By Felicia Loo
SINGAPORE (ICIS)--Asia’s naphtha prices may be heading for a short-term rebound following hefty losses during the week, as strong olefins prices continue to provide a fillip to high cracker runs, traders said on Friday.
At midday, the first-half March open-spec prices weakened to $933.00-936.00/tonne CFR (cost & freight) Japan, down from $975.50-977.50/tonne CFR Japan at the close of trade on 10 January, ICIS data showed.
The intermonth spread between the first-half March and first-half April contracts narrowed to $13.00/tonne in backwardation on 16 January, from a backwardation of $18.50/tonne on 10 January, it indicated.
Meanwhile, the naphtha crack spread tumbled to $134.50/tonne against March crude futures on 16 January against $172.80/tonne over the same period, the data showed.
“The heavy arbitrage supply is a determinant factor,” said one trader.
Asia is expected to receive 1.8m-2.1m tonnes of deep-sea naphtha supply from the western regions for delivery between January and the first half of February, according to traders.
The poor gasoline market in Europe, which resulted in very limited naphtha use in gasoline blending, prompted the increase in naphtha shipments to Asia instead.
The arbitrage supply typically hails from northwest Europe, the Mediterranean, Russia and the US.
However, other market players argued that regional demand remained strong and that coupled with lower refinery runs owing to weaker oil product margins, the Asian naphtha market would be able to absorb the voluminous inflows of western supply.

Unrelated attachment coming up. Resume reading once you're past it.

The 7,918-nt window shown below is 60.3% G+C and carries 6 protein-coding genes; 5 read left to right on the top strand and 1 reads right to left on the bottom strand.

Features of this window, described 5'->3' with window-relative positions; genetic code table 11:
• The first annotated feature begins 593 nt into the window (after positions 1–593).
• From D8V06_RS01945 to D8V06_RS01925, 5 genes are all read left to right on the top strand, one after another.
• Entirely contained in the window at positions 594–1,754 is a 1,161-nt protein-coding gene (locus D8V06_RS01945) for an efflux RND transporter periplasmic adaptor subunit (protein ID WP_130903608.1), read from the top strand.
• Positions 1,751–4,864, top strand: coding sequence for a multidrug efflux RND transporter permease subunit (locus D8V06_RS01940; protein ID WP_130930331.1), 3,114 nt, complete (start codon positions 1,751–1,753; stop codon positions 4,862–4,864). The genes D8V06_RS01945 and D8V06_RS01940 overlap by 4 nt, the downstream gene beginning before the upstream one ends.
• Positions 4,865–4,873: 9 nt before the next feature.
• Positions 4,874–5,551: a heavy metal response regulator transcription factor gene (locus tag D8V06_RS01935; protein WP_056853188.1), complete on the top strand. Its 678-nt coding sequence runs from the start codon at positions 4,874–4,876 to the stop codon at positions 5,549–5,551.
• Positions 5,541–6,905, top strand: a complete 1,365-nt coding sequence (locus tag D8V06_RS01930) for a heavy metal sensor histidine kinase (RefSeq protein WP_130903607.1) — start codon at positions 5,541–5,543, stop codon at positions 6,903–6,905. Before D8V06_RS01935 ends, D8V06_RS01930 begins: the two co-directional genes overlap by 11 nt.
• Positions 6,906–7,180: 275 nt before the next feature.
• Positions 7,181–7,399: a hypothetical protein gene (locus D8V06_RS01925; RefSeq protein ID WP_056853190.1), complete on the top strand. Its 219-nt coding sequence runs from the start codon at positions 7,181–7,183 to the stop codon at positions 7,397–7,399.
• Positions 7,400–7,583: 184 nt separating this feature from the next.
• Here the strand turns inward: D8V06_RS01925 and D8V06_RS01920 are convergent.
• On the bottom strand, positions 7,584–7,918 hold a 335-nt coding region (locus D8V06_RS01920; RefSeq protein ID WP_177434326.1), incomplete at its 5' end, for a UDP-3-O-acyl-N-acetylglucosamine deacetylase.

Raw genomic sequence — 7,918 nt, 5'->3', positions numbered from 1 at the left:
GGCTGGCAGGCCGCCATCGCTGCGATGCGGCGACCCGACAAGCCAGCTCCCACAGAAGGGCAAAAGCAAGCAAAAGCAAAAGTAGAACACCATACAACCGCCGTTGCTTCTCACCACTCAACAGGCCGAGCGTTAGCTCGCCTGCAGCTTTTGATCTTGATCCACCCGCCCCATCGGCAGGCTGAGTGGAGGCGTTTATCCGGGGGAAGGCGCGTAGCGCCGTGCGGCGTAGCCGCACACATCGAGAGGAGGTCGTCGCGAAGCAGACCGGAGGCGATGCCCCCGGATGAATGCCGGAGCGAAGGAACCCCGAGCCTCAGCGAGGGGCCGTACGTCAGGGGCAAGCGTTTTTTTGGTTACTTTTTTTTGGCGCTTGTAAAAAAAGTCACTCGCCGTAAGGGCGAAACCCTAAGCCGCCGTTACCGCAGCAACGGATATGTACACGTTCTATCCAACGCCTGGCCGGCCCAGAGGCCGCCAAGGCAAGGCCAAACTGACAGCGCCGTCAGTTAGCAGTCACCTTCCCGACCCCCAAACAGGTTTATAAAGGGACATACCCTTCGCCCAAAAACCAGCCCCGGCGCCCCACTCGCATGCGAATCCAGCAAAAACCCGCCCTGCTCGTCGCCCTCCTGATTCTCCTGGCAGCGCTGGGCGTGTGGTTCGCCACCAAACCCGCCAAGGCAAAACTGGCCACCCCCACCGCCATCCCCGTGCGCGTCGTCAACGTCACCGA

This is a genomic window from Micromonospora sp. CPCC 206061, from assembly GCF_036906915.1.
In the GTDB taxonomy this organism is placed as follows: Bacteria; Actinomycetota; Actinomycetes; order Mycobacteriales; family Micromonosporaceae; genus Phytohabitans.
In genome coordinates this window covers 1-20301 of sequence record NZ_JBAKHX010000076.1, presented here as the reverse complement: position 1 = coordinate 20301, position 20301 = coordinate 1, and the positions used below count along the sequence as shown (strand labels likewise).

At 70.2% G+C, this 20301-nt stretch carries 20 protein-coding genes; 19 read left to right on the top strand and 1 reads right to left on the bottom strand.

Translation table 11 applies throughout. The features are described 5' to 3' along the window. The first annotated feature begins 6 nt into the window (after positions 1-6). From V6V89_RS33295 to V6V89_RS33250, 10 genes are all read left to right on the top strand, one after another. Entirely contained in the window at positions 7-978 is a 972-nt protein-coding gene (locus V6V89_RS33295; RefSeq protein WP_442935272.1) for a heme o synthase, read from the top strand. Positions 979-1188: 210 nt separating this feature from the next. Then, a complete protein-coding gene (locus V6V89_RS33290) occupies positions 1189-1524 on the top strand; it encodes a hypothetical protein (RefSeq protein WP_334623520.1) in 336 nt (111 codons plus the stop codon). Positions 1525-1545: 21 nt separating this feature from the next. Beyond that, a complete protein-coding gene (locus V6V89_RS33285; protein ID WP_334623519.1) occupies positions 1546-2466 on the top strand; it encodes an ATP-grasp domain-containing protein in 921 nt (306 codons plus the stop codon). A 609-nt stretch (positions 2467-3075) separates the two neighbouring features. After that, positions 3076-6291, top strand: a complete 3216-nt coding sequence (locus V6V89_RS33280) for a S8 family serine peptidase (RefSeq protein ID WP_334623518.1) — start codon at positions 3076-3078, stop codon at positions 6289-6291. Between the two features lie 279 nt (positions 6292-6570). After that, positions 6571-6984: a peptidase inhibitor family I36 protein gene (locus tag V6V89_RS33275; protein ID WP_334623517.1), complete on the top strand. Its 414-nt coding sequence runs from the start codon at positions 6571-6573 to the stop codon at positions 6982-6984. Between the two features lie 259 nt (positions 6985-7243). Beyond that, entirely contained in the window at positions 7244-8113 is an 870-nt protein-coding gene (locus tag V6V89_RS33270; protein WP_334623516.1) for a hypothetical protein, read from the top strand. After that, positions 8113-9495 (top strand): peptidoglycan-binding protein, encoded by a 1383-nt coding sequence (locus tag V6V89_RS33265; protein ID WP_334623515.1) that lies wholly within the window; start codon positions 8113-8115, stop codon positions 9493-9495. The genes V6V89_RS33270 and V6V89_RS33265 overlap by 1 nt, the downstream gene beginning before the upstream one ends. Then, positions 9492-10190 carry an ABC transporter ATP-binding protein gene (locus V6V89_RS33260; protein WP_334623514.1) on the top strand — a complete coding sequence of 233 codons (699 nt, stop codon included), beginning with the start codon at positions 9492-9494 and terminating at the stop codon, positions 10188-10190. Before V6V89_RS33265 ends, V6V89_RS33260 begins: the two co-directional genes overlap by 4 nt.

“The [naphtha] sell-off was overdone,” said another trader, referring to the market sell-down in the week.
End-users would be enticed to use LPG as a partial feedstock given a narrower spread between LPG and naphtha seen about two weeks ago.
“LPG prices [may] find a floor [in prices],” said a trader.
With LPG prices having hit the support levels, the economics to switch to cracking LPG partially might not be so favourable at this juncture, the traders said.
Underlying the support on strong naphtha demand, the crackers in the region are maximising their runs, they added.
Japan's Mitsui Chemicals has raised the operating rate at its 450,000 tonne/year Osaka cracker and its 617,000 tonne/year Chiba cracker to about 90% of capacity this month from 80-85% in December.
Meanwhile, Taiwan’s Formosa Petrochemical Corp (FPCC) is currently operating its three crackers in Mailiao at full capacity. The company operates a 1.2m tonne/year No 3 cracker, a 1.03m tonne/year No 2 cracker and a 700,000 tonne/year No 1 cracker at the Mailiao site, according to ICIS data.
During the week, FPCC has bought 100,000-150,000 tonnes of spot naphtha supplies for delivery to Mailiao in the second half of February. The deal for the cargoes was done at a premium of $10.00-11.00/tonne to CFR Japan quotes.
South Korea’s Lotte Chemical has purchased by tender naphtha supplies for delivery in the second half of February. The company bought two cargoes for delivery to Yeosu and one cargo for Daesan delivery – all of which were done at around a premium of $16/tonne to CFR Japan quotes.
Backing the high run rates were the set of strong olefin prices in Asia, ICIS data showed.
Ethylene spot prices in northeast Asia rose by $20/tonne to $1,520-1,560/tonne CFR NE (northeast) Asia in the week ended 10 January, while the spot prices in southeast Asia increased by $25.00/tonne at the low end to $1,440-1,490/tonne CFR SE Asia over the same period, according to ICIS.
Northeast Asian ethylene import prices rose to levels last seen in 2008, driven mainly by tight regional supply ahead of a heavy cracker shutdown schedule in Japan and Taiwan in the first half of the year.
Six Japanese naphtha crackers with a total capacity of around 3.4m tonnes/year will be taken off line for maintenance between February and June, compared with two plant shutdowns in Japan during the same period last year.
However, with a more active maintenance in the next few months, the demand for naphtha may be curbed further out, the traders said.
Read John Richardson and Malini Hariharan’s blog – Asian Chemical Connections